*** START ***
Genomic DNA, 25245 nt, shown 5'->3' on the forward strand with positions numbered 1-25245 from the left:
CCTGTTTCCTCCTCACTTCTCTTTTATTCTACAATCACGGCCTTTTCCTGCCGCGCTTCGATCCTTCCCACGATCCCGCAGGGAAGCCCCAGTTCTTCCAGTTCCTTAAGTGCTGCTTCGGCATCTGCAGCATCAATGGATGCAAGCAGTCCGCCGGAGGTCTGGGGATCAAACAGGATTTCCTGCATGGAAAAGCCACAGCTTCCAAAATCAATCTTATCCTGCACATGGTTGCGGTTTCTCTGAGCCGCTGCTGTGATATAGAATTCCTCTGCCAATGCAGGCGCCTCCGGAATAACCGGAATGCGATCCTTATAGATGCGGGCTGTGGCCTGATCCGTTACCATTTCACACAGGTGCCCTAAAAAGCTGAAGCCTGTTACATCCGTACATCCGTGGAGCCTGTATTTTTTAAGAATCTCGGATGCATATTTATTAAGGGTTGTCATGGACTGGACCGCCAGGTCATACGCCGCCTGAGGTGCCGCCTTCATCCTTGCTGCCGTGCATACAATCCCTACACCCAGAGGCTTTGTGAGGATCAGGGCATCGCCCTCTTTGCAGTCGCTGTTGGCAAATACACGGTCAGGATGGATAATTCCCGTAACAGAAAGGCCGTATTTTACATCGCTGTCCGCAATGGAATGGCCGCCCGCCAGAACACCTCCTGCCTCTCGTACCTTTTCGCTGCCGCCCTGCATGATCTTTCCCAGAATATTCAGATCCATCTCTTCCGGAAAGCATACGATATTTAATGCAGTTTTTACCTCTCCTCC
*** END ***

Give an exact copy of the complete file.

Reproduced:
Genomic DNA, 25245 nt, shown 5'->3' on the forward strand with positions numbered 1-25245 from the left:
CCTGTTTCCTCCTCACTTCTCTTTTATTCTACAATCACGGCCTTTTCCTGCCGCGCTTCGATCCTTCCCACGATCCCGCAGGGAAGCCCCAGTTCTTCCAGTTCCTTAAGTGCTGCTTCGGCATCTGCAGCATCAATGGATGCAAGCAGTCCGCCGGAGGTCTGGGGATCAAACAGGATTTCCTGCATGGAAAAGCCACAGCTTCCAAAATCAATCTTATCCTGCACATGGTTGCGGTTTCTCTGAGCCGCTGCTGTGATATAGAATTCCTCTGCCAATGCAGGCGCCTCCGGAATAACCGGAATGCGATCCTTATAGATGCGGGCTGTGGCCTGATCCGTTACCATTTCACACAGGTGCCCTAAAAAGCTGAAGCCTGTTACATCCGTACATCCGTGGAGCCTGTATTTTTTAAGAATCTCGGATGCATATTTATTAAGGGTTGTCATGGACTGGACCGCCAGGTCATACGCCGCCTGAGGTGCCGCCTTCATCCTTGCTGCCGTGCATACAATCCCTACACCCAGAGGCTTTGTGAGGATCAGGGCATCGCCCTCTTTGCAGTCGCTGTTGGCAAATACACGGTCAGGATGGATAATTCCCGTAACAGAAAGGCCGTATTTTACATCGCTGTCCGCAATGGAATGGCCGCCCGCCAGAACACCTCCTGCCTCTCGTACCTTTTCGCTGCCGCCCTGCATGATCTTTCCCAGAATATTCAGATCCATCTCTTCCGGAAAGCATACGATATTTAATGCAGTTTTTACCTCTCCTCC